If you have IgG and IgM antibodies against insulin, your body reacts as if the insulin is foreign. This may make insulin less effective, or not effective at all. This is because the antibody prevents the insulin from working the right way in your cells. As a result, your blood sugar can be unusually high.
The antibodies can also prolong the effect of insulin by releasing some insulin long after your meal has been absorbed. This can put you at risk for low blood sugar.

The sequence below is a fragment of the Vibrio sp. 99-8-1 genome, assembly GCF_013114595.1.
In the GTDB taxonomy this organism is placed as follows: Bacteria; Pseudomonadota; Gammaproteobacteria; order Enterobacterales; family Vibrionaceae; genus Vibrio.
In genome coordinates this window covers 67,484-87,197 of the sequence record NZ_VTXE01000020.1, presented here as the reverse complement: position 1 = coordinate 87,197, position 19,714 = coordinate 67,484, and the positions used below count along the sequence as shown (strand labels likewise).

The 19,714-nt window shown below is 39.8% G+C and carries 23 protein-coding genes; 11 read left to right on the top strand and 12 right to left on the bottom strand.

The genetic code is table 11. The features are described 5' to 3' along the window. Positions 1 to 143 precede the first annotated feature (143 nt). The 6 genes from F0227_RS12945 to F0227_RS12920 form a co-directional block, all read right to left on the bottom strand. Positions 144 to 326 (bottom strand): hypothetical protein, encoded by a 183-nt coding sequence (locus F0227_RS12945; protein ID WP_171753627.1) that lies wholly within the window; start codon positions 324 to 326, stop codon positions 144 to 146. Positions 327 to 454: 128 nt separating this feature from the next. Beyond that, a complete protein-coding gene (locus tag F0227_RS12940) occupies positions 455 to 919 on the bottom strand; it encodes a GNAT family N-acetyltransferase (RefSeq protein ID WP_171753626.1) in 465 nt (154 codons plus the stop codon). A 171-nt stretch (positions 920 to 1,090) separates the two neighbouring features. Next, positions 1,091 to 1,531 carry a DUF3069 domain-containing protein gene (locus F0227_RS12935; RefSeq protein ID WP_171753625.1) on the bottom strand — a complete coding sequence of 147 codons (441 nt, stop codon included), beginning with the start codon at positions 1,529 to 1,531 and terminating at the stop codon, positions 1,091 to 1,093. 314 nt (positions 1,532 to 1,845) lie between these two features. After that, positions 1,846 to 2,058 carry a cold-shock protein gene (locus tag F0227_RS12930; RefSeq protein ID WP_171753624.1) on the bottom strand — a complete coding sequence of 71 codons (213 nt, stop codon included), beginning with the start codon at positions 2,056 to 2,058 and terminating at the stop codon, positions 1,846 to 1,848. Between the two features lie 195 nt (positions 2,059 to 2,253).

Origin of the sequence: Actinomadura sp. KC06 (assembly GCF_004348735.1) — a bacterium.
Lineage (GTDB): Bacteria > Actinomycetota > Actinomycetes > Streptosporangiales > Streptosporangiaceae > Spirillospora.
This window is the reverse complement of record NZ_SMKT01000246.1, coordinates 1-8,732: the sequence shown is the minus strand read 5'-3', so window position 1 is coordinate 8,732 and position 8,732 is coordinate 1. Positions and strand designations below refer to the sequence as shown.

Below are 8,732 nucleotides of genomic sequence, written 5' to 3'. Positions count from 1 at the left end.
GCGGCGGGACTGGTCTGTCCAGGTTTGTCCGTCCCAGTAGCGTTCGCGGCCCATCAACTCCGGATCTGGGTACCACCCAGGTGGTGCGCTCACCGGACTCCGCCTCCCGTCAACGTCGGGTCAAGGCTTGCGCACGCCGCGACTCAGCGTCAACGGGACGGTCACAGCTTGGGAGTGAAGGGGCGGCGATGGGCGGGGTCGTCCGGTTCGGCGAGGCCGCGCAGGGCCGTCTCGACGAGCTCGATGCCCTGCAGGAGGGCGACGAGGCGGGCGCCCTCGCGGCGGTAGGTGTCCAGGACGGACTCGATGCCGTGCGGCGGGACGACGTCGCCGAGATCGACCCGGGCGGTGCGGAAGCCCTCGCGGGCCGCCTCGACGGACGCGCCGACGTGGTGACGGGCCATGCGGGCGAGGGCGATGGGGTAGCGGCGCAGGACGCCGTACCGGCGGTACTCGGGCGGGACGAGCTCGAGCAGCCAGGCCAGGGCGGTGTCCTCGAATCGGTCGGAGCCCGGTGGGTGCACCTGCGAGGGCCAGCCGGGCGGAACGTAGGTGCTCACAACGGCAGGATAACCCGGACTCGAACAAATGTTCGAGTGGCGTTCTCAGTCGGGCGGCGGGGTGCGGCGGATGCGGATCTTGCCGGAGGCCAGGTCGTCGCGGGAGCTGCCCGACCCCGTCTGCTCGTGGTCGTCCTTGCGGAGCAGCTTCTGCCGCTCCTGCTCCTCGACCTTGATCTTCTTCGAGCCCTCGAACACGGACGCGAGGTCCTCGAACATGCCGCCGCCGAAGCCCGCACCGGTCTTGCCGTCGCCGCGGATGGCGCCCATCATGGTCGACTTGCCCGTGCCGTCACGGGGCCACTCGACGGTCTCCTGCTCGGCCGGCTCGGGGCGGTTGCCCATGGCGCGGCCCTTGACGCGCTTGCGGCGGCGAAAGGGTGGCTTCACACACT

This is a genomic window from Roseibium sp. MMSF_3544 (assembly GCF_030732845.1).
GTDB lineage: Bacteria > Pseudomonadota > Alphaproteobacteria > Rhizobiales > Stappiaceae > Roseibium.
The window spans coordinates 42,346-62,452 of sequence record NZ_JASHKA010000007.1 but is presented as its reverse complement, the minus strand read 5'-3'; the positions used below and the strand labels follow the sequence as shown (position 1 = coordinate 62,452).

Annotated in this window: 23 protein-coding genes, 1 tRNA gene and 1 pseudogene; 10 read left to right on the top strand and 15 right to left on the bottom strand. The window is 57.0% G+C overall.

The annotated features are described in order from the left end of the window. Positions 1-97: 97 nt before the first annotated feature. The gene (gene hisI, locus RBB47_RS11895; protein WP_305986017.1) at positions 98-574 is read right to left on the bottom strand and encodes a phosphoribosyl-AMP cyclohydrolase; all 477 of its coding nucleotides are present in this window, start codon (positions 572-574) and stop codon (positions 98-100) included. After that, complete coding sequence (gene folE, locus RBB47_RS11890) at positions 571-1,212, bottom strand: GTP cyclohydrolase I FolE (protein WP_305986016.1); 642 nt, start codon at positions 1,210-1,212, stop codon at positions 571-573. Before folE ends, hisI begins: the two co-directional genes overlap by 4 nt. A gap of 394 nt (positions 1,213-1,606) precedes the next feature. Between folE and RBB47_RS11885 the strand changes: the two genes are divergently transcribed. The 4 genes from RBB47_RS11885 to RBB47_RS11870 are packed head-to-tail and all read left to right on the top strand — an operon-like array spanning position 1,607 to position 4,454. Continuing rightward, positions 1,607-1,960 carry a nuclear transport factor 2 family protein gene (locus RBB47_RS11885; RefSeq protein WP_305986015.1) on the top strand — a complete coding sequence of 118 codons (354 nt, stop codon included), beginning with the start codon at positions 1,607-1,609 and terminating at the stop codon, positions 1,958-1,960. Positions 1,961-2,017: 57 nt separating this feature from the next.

If the test shows a high level of IgE antibody against insulin, your body has developed an allergic response to the medication. This could put you at risk for skin reactions at the site of the insulin injection. Or you can develop more severe reactions that affect your blood pressure or breathing.
Other medicines, such as antihistamines or low-dose injectable steroids, may help to lessen the reaction. If reactions have been severe, you may need a treatment process called desensitization.